The adoption profile meeting: making it real

Our journey to adoption (forgive me for using the J-word) has been a funny mixture of reality and theory. Our desire to adopt was largely kicked off by meeting a very real little boy in a very real orphanage in Asia one morning in February 2008 and thinking that it would be wrong to swan off and procreate when there are children like him in the world who need people like us to parent them. (Yes, we looked into international adoption before deciding to go for adoption within the UK instead. Long story. I’ll tell it sometime.)

Back in Britain, the adoption system works in such a way that you don’t meet your child(ren) until you already know everything about them. We have filled in so many forms that we have lost count, had numerous meetings and training sessions and workshops and emails, and generally fought to keep a normal life going on the surface, while behind closed doors, our world has revolved around the adoption process for 18 months. But with the volume of paperwork and information and the process of it all, we have been feeling increasingly detached from the business of actually becoming parents. To real children. You know, who’ll come and live in our house and stuff.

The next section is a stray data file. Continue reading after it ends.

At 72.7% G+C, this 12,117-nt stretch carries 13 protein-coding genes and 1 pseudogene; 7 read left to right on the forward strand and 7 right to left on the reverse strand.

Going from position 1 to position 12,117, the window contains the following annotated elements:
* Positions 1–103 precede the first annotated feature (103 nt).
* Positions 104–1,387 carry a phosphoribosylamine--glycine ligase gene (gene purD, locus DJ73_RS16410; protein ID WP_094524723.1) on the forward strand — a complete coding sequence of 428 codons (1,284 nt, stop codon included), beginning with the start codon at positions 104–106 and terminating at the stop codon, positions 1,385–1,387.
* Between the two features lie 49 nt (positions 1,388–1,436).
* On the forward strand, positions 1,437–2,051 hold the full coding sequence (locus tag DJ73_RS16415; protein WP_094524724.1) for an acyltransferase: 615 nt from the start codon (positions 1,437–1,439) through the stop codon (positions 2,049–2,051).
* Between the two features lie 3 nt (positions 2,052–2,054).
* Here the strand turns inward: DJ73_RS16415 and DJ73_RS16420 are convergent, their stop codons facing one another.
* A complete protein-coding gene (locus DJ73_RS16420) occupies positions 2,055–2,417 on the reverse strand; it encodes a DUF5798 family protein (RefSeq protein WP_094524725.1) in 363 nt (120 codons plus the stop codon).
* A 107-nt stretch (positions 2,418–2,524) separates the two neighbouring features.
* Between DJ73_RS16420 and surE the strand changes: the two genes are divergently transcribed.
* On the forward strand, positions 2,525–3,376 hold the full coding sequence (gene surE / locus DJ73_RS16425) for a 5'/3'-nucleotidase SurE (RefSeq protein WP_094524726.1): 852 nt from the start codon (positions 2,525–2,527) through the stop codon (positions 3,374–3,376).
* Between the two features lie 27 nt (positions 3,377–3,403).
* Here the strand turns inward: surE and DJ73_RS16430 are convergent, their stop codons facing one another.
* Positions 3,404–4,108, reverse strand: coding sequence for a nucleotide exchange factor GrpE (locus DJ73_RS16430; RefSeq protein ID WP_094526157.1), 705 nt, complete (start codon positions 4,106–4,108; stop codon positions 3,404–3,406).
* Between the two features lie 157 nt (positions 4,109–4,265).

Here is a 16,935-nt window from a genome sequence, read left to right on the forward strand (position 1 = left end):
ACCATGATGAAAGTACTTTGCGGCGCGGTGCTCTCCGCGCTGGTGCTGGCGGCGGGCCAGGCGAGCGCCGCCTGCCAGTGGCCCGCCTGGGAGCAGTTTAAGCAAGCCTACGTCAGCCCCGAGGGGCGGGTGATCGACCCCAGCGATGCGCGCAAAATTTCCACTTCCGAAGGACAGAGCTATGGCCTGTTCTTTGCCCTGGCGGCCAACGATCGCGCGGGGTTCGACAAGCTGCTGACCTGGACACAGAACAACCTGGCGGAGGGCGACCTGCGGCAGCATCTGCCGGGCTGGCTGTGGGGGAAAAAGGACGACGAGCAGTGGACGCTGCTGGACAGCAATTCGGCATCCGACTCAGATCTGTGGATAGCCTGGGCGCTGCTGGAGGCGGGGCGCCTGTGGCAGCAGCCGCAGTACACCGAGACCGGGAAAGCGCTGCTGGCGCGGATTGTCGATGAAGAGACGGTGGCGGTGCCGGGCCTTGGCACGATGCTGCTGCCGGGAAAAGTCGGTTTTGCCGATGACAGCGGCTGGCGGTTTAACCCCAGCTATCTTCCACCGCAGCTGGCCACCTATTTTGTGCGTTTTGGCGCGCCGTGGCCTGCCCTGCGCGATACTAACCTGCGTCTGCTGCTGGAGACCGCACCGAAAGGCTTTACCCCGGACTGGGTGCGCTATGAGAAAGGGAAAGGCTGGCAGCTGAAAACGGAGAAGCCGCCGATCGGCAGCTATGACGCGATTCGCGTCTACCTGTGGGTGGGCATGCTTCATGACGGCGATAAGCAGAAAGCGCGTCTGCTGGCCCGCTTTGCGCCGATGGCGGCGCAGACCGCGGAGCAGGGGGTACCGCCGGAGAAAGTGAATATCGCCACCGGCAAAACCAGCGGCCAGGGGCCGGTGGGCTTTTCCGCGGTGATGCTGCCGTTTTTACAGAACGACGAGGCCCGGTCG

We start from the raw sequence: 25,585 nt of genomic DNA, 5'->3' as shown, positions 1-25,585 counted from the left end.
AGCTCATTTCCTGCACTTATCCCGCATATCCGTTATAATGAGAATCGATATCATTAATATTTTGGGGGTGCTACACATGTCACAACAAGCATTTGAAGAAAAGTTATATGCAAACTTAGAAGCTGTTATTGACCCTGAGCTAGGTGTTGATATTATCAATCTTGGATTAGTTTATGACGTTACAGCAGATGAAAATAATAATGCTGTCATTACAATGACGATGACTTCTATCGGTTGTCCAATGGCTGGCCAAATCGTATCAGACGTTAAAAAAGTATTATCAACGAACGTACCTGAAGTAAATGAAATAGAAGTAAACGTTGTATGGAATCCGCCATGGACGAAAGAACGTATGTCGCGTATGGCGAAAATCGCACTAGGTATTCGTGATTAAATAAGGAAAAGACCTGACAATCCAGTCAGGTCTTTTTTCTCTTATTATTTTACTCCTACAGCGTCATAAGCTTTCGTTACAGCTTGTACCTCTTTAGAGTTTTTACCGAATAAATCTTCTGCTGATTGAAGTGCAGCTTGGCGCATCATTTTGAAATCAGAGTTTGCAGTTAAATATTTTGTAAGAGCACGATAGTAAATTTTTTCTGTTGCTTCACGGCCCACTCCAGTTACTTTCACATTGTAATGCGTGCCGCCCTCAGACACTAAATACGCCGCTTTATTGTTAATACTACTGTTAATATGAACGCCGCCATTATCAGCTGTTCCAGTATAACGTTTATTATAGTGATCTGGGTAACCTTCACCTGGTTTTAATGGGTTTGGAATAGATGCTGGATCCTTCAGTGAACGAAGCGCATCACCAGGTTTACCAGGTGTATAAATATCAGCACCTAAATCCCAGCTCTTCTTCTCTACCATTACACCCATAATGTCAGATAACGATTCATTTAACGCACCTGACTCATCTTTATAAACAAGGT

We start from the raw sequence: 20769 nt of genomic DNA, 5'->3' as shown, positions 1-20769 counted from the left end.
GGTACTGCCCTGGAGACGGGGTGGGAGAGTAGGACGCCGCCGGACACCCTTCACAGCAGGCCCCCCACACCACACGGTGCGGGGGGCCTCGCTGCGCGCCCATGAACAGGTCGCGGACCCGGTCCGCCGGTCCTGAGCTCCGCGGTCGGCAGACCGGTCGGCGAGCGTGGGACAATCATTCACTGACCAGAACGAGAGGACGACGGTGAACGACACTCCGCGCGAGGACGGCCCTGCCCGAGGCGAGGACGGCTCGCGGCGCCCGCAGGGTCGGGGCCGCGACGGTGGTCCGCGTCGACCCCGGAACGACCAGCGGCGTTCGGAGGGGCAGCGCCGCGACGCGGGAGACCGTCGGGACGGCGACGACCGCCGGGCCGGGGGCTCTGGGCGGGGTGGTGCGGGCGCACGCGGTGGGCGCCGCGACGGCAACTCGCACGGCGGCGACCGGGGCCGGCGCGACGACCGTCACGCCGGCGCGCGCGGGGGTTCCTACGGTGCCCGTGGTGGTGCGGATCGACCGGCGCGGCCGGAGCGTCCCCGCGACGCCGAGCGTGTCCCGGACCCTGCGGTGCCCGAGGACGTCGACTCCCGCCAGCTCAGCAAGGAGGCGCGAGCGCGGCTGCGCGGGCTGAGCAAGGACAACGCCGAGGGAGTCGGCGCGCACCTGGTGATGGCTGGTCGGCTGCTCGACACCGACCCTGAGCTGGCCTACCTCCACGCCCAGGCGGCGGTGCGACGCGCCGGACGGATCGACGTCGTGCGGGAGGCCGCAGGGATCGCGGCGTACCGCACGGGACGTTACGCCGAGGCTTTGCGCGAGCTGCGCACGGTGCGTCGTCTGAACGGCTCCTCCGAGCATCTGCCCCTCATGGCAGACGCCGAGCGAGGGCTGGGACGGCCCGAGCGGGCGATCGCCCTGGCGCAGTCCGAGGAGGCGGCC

So yesterday it was a very pleasant surprise to have an email from our social worker, inviting us to a ‘profile meeting’ where we’ll be able to read the profiles of all the children in our local authority’s care who are currently waiting for families. In four weeks’ time. FOUR WEEKS! It’s very surreal to think we could be reading about our children just a month from now. Suddenly things stop being hypothetical and all the paperwork and waiting and bedroom-decorating translates into a situation that is tangible and meaningful to us. We could soon be reading information about the two little people who will be ours. We don’t even go to panel until June. We’ve been telling ourselves we have months to finish the decorating. Eeek. And it might all suddenly start to happen soon. We might know their names. If I think about this too much it starts to make my head explode.

It would be churlish at this point to complain that we went to a workshop on matching and introductions just last month and the local authority trainers didn’t mention the possibility of going to a profile meeting AT ALL. Nope, we were told that the social workers did the matching and we just got to say yes or no at various points along the way. So this isn’t a complaint. It’s a hooray that we get to express our views on the subject. Because after all, these little people are going to be the focus of so much of what we do from now on that we’d like to have a little bit of input into saying that they’re the right ones for us.

Hooray. I feel a little countdown-chart-making coming on…

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